instigate

verb
in·​sti·​gate | \ ˈin(t)-stə-ˌgāt How to pronounce instigate (audio) \
instigated; instigating

Definition of instigate

transitive verb

: to goad or urge forward : provoke

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Other Words from instigate

instigation \ ˌin(t)-​stə-​ˈgā-​shən How to pronounce instigation (audio) \ noun
instigative \ ˈin(t)-​stə-​ˌgā-​tiv How to pronounce instigative (audio) \ adjective
instigator \ ˈin(t)-​stə-​ˌgā-​tər How to pronounce instigator (audio) \ noun

Choose the Right Synonym for instigate

incite, instigate, abet, foment mean to spur to action. incite stresses a stirring up and urging on, and may or may not imply initiating. inciting a riot instigate definitely implies responsibility for initiating another's action and often connotes underhandedness or evil intention. instigated a conspiracy abet implies both assisting and encouraging. aiding and abetting the enemy foment implies persistence in goading. fomenting rebellion

Did You Know?

Instigate is often used as a synonym of incite (as in "hoodlums instigating violence"), but the two words differ slightly in their overall usage. Incite usually stresses an act of stirring something up that one did not necessarily initiate ("the court's decision incited riots"). Instigate implies responsibility for initiating or encouraging someone else's action and usually suggests dubious or underhanded intent ("he was charged with instigating a conspiracy"). Another similar word, foment, implies causing something by means of persistent goading ("the leader's speeches fomented a rebellion"). Deriving from the past participle of the Latin verb instigare, instigate first appeared in English in the mid-16th century, approximately 60 years after incite and about 70 years before foment.

Examples of instigate in a Sentence

There has been an increase in the amount of violence instigated by gangs. The government has instigated an investigation into the cause of the accident.
Recent Examples on the Web Up until now, there has been little will to instigate this shift in responsibility for productivity from the person to the organization. Cal Newport, The New Yorker, "The Rise and Fall of Getting Things Done," 17 Nov. 2020 This is scary because where efforts by elites to silence dissent have succeeded, things haven’t ended well, even for those who instigate them. Mary Anastasia O’grady, WSJ, "How Free Speech Dies," 25 Oct. 2020 Musico is one of 14 men charged in the plot, which prosecutors say took on various iterations with multiple targets and was meant to instigate a civil war. Darcie Moran, Detroit Free Press, "Whitmer kidnap plot: possible citizen's arrest mentioned in March, prosecutor says," 24 Oct. 2020 Legislation to strengthen enforcement is also certain to instigate a fight with the tech companies, which wield some of the most influential lobbying operations in Washington. David Mclaughlin, Bloomberg.com, "Washington’s One-Two Antitrust Punch Is About to Smack Big Tech," 13 Oct. 2020 In his emotional TED Talk, the prince encouraged people all over the world to take the climate crisis seriously, and to instigate real change over the next decade as a matter of urgency. Amy Mackelden, Harper's BAZAAR, "Prince William Encourages People Around the World to "Repair Our Planet" in Impassioned TED Talk," 10 Oct. 2020 Authorities said the men's alleged plot was part of a broader mission to instigate a civil war, and the FBI and Michigan's attorney general outlined felony domestic terrorism charges against the group's organizers. Frank Witsil, USA TODAY, "Michigan extremists plotted to kidnap Gov. Whitmer, start civil war. Here's why the state is a 'hotbed' for similar groups," 9 Oct. 2020 The data also tracks when these changes happened and who may have helped instigate them. Kathy Stephenson, The Salt Lake Tribune, "Data reveals what Latter-day Saint leaders talk about at General Conference and how it changes over time," 29 Sep. 2020 But the challenge is to instigate real change, beyond statements and donations, in an industry that has been averse to politics. Washington Post, "When race, fandom and pop-music dollars collide," 23 Sep. 2020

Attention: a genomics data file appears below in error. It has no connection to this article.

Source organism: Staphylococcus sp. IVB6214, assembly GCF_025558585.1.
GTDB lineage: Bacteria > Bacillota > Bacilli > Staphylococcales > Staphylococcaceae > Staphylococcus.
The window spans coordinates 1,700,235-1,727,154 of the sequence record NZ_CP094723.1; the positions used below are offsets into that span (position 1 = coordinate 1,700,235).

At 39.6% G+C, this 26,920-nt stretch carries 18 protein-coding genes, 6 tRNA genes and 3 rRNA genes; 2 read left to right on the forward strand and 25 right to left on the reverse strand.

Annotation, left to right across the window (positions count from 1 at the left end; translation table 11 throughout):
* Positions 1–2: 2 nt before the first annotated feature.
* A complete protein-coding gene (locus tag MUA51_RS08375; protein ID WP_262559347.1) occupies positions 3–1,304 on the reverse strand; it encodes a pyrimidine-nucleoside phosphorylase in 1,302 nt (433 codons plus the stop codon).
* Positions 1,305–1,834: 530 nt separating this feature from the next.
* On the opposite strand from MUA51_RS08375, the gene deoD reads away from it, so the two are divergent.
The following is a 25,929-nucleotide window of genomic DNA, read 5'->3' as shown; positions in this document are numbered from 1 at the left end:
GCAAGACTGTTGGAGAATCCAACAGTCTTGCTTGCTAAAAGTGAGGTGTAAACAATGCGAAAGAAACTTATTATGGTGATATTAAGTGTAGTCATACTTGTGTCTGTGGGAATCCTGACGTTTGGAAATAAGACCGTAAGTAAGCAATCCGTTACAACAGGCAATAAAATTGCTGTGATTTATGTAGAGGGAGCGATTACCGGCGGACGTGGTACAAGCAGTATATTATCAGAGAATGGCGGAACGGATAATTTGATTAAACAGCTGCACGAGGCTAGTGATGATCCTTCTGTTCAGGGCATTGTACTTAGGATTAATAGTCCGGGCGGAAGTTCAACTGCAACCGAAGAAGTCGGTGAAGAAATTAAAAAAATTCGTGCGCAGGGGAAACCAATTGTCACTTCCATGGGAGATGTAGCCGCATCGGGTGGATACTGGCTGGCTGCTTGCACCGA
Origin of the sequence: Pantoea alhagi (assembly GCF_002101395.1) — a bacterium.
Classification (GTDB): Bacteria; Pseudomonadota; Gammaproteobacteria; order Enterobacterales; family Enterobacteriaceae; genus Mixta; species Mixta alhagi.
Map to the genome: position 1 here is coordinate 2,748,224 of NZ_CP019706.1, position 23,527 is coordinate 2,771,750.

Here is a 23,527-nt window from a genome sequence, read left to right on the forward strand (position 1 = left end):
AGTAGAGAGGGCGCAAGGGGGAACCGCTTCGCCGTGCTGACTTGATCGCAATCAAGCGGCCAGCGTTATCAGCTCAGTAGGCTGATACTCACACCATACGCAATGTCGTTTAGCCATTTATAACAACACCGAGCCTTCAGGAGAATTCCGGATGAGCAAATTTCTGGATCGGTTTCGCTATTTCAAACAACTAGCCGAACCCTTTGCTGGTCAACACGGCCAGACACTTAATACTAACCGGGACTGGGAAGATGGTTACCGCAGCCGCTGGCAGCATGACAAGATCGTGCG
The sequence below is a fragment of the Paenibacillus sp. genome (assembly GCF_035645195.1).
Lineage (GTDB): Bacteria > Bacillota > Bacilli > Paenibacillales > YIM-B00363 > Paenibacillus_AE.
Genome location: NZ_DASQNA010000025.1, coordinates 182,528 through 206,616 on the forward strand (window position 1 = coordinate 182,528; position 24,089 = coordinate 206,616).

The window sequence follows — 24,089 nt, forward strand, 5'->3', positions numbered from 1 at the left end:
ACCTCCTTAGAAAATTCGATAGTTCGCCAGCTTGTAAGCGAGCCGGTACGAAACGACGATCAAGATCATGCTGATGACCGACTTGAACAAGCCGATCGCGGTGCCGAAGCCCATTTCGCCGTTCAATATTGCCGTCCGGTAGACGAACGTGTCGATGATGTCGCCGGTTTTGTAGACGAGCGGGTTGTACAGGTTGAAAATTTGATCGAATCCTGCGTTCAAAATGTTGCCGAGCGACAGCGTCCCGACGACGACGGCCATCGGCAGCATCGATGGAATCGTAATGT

These example sentences are selected automatically from various online news sources to reflect current usage of the word 'instigate.' Views expressed in the examples do not represent the opinion of Merriam-Webster or its editors. Send us feedback.

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First Known Use of instigate

1542, in the meaning defined above

History and Etymology for instigate

Latin instigatus, past participle of instigare — more at stick

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Time Traveler for instigate

Time Traveler

The first known use of instigate was in 1542

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Last Updated

22 Nov 2020

Cite this Entry

“Instigate.” Merriam-Webster.com Dictionary, Merriam-Webster, https://www.merriam-webster.com/dictionary/instigate. Accessed 1 Dec. 2020.

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More Definitions for instigate

instigate

verb
How to pronounce instigate (audio)

English Language Learners Definition of instigate

: to cause (something) to happen or begin

instigate

verb
in·​sti·​gate | \ ˈin-stə-ˌgāt How to pronounce instigate (audio) \
instigated; instigating

Kids Definition of instigate

: to cause to happen or begin He instigated the fight.

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Comments on instigate

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